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Master brewer sees a fizzing future for African beer

Beermaker Apiwe Nxusani-Mawela (35) has big plans to develop the brewing industry in Mzansi

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The craft brewing industry boasts many passionate women who are shining in this male-dominated industry across Mzansi. But there is one jewel in the mix that is taking the industry by storm. Apiwe Nxusani-Mawela is South Africa’s first female black brewer to own a brewery and the first black African to obtain a master brewer qualification from the Institute of Brewing and Distilling.

With over twelve years of practical brewing experience, Nxusani-Mawela, raised in the small village of Mgomanzi, Eastern Cape, never imagined that she would one day hold this title.

For the 35-year-old, being known as the one who paved the way for aspiring brewsters is something she considers a privilege and honour.

“My career is no longer just about me and what I want. It’s about that little girl in the village who has big dreams. She needs to know that if she works hard and has passion for what she wants to pursue in life, anything is possible,” Nxusani-Mawela says.

Stumbling into her dream career

While her peers chose their careers, Nxusani-Mawela stumbled into hers. She was first intrigued by the science of beer making when she visited an open day at the University of Johannesburg, when she was in Grade 11.

After taking a trip home for an imcimbi (traditional ceremony), Apiwe Nxusani-Mawela started brewing a sorghum pilsner to celebrate Africa and promote traditional beer.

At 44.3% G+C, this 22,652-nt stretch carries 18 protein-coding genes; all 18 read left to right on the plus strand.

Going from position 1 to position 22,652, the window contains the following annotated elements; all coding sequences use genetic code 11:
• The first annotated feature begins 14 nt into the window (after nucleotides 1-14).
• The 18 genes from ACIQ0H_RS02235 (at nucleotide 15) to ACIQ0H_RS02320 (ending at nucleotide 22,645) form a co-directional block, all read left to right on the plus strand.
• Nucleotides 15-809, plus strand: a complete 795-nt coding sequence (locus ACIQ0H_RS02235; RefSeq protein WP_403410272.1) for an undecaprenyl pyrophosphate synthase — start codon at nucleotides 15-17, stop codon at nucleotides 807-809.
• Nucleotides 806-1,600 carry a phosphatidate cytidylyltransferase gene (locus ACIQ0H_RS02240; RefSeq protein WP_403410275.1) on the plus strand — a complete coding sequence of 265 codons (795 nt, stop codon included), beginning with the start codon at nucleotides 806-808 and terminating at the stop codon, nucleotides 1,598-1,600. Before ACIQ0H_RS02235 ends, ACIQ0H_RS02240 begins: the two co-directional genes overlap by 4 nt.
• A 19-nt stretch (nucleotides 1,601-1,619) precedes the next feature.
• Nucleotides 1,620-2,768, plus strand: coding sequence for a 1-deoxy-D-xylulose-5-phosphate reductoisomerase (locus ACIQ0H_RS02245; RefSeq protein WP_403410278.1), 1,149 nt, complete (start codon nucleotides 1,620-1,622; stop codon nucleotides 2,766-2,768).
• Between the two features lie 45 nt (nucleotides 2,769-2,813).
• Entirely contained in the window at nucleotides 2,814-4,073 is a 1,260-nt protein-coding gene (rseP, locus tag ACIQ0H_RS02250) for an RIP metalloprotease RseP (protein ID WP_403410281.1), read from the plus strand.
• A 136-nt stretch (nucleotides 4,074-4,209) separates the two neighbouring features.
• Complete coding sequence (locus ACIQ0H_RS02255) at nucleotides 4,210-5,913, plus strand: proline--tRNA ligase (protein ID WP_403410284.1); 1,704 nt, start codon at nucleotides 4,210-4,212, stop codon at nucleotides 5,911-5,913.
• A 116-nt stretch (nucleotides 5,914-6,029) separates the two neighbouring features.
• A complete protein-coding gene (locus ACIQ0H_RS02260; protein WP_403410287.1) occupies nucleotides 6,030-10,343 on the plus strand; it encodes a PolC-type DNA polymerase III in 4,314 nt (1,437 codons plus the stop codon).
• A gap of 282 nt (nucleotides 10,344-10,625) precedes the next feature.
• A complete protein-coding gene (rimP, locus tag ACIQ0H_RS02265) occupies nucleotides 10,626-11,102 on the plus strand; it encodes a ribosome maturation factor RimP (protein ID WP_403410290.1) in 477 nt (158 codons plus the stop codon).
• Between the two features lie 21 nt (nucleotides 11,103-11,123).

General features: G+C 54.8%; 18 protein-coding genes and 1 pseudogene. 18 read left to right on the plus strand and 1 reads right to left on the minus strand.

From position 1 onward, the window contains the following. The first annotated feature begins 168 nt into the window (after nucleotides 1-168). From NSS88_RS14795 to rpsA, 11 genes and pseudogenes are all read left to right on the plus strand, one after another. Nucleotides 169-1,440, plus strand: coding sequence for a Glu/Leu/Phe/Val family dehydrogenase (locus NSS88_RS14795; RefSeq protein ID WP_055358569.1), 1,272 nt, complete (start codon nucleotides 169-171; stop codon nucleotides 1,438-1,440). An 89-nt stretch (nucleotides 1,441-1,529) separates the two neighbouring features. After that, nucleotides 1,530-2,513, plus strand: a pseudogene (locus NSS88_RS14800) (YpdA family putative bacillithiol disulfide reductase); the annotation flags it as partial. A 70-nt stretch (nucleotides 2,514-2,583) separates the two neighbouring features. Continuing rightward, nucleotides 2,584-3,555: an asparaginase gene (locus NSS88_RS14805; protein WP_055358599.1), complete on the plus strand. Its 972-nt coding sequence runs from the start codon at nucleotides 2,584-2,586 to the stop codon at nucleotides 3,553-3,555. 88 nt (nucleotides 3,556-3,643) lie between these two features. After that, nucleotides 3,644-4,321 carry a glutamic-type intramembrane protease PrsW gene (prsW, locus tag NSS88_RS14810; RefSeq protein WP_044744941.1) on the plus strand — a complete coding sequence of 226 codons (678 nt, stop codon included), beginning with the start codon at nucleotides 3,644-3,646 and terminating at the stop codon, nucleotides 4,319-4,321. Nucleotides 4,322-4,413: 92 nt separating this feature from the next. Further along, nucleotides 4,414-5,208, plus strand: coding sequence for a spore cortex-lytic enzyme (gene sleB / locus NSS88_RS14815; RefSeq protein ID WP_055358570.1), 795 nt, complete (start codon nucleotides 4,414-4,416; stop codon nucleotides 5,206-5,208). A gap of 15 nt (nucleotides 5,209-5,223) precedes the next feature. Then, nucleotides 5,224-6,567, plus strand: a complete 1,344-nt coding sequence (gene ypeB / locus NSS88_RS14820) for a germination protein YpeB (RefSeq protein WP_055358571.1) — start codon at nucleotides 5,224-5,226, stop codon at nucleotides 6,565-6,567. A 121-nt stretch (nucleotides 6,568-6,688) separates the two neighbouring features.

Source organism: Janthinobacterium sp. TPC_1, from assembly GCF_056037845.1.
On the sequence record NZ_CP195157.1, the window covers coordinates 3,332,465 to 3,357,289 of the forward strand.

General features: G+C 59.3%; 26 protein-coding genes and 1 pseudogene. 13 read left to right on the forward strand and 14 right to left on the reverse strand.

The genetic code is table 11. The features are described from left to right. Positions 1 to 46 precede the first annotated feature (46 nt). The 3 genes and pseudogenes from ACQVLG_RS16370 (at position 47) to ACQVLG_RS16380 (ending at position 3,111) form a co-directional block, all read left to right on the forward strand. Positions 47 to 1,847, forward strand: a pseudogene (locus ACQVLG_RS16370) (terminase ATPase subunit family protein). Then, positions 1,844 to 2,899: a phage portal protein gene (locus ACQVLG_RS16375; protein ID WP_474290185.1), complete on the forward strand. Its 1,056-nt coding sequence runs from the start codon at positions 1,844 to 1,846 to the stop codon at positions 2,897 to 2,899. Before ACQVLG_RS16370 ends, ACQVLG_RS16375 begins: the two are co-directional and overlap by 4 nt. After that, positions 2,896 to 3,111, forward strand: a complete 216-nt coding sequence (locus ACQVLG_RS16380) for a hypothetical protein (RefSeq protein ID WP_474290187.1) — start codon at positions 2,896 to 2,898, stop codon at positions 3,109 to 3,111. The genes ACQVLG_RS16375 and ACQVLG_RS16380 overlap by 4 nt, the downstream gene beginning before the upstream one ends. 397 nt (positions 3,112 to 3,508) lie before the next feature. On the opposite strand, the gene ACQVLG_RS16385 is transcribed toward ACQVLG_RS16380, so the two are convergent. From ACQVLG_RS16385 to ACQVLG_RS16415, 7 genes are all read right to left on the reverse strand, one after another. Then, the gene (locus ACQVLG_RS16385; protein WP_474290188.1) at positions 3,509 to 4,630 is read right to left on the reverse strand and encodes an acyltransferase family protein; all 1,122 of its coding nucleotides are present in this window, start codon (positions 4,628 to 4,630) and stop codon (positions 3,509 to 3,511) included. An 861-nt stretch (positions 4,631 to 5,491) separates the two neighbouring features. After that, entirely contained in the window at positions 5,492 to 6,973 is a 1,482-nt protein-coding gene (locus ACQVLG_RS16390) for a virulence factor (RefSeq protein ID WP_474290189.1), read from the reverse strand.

After taking a trip home for an imcimbi (traditional ceremony), Apiwe Nxusani-Mawela started brewing a sorghum pilsner to celebrate Africa and promote traditional beer.

“Because of my interest in science I went straight to the science faculty. On display they had a beer can that intrigued me. I wondered what beer had to with science, but they then explained it to me, and I was completely stunned,” she says.

After the open day Nxusani-Mawela did her research and was pleased when she discovered that by venturing into brewing she could be employed by SAB (South African Breweries). “Back then SAB was considered one of the most successful companies and paid well. My mind was set on doing a BSc Honours qualification in microbiology,” she explains.

After completing her BSc degree at the University of the Witwatersrand in 2005, Nxusani-Mawela completed her Honours in Microbiology from the University of Pretoria.

“I was busy mastering the art of Western brewing, while knowing nothing about what we as Africans have been brewing for generations.” – Nxusani-Mawela

She joined SAB in 2006 through the company’s graduate programme and underwent training for 18 months. The programme is designed to give graduates technical skills and experience, as well as to familiarise the trainee with SAB’s philosophies.

Nxusani-Mawela worked there for seven years, holding different positions within the giant brewing company, including brand brewer, brewing area manager and craft brewer.

The passionate brewster has also completed a diploma qualification in brewing and master brewing through the UK based Institute of Brewing and Distilling (IBD). Nxusani-Mawela was the first in Africa to obtain this qualification and in 2010, she also became the first in Mzansi to complete the National Diploma in Clear Fermented Beverages which she did through FoodBev SETA (Food & Beverages Manufacturing Sector Education and Training Authority).

“Imcimbi” sparks a new interest

Shortly after she started working at SAB, Nxusani-Mawela took a trip home for an imcimbi (traditional ceremony). Her father requested that she return home to give thanks to their ancestors for guiding Nxusani-Mawela on her educational and career path.